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Book News: Trayvon Martin's Parents Talking To Publishers

Sybrina Fulton and Tracy Martin, parents of slain teen Trayvon Martin, during an April 2012 news conference.
Paul J. Richards
AFP/Getty Images
Sybrina Fulton and Tracy Martin, parents of slain teen Trayvon Martin, during an April 2012 news conference.

The daily lowdown on books, publishing, and the occasional author behaving badly.

  • The parents of Trayvon Martin, the black teenager whose shooting death last year in Florida reignited the national debate about race relations, are talking to publishers about a possible book, according to The New York Times' Julie Bosman. She cites two anonymous publishing executives who attended meetings last week with Sybrina Fulton and Tracy Martin, noting that, "one publishing executive said Mr. Martin and Ms. Fulton spoke eloquently on social issues of race and religion, suggesting that faith could be a central element of the book. They told publishers that they have never fully spoken out about what happened, including their experience at the trial of George Zimmerman, who shot their son." Zimmerman was acquitted of second-degree murder and manslaughter in a highly publicized trial last summer. The Times adds that Jan Miller, the parents' literary agent, "did not immediately return an email seeking comment."
  • The British Library has released more than 1 million images dating from the 17th 18th and 19th centuries to the photo-sharing site Flickr "for anyone to use, remix and repurpose." A great bounty for the historical beard enthusiast, the collection is full of portraits. There are also maps, satirical drawings, letters and other images that defy description. The Library also announced its plans to launch a crowdsourcing app that will ask users to help catalogue the images, saying that "we may know which book, volume and page an image was drawn from, but we know nothing about a given image."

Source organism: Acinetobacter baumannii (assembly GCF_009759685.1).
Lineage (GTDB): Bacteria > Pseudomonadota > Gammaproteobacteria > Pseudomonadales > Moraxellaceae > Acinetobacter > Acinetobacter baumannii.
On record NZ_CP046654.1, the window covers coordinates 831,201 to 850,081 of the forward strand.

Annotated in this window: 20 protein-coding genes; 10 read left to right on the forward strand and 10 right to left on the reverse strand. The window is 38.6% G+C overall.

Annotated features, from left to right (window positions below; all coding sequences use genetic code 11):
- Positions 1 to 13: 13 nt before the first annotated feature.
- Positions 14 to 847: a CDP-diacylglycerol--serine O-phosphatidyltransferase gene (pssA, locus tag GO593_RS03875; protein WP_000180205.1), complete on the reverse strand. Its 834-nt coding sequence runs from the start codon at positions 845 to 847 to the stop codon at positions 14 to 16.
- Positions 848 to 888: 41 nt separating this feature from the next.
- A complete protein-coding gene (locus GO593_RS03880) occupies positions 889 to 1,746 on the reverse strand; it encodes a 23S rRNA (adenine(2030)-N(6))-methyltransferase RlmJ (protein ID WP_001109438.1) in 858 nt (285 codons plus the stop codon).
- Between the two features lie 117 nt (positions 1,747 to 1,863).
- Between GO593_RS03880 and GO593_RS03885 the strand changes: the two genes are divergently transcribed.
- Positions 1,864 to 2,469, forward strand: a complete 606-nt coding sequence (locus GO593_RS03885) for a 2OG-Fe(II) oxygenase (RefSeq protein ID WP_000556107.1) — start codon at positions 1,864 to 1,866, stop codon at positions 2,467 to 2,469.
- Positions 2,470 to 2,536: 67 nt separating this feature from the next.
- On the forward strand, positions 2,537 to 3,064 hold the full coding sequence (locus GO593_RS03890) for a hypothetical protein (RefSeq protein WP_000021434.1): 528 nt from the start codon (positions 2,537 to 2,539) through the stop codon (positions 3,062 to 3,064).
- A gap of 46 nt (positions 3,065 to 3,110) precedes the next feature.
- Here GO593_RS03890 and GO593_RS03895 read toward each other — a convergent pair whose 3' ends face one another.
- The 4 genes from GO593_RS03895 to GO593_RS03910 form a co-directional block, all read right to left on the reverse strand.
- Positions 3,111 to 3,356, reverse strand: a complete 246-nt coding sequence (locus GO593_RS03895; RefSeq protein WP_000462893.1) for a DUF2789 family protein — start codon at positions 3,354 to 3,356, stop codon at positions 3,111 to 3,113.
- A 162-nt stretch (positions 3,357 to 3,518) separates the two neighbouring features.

• For The New York Times, book review editor Parul Sehgal considers the pop-philosopher Alain de Botton: "Who's afraid of Alain de Botton? At 43, he's already an elder in the church of self-help, the master of spinning sugary 'secular sermons' out of literature (How Proust Can Change Your Life), philosophy (The Consolations of Philosophy), architecture (The Architecture of Happiness). He has a remarkably guileless face and a friendly, populist vision of art. Why then do I keep checking my pockets?"
  • At The New Yorker, staff writer Rebecca Mead and author George Prochnik imagine what the "Book-Club Guide to a Remaindered Book" would look like: "Was the author's insistence that the plot was basically 'pages from my diary' sufficient justification for the grossly sentimental predicaments in which the main character finds himself — predicaments that, as one critic for a prestigious newspaper suggested, 'seem to define the meeting place between self-flagellation and contempt for the reader?' "
  • A recently discovered memoir believed to be the earliest prison diary written by a black man or woman has been bought by Random House. The Life and Adventures of a Haunted Convict, or the Inmate of a Gloomy Prison, by Austin Reed, describes Reed's imprisonment in upstate New York in the mid-19th century. Caleb Smith, the Yale professor who, according to The New York Times, will write the book's introduction, told the newspaper that "it's still a very unusual thing for us to find any previously unknown document from this period by an African-American writer. From a literary point of view, I think there's no other voice in American literature like the voice of this penitentiary narrative, which has a very lyrical quality. And from a historical perspective, what makes this so fascinating at this moment is the deep connection between the history of slavery and the history of incarceration."
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    Annalisa Quinn is a contributing writer, reporter, and literary critic for NPR. She created NPR's Book News column and covers literature and culture for NPR.
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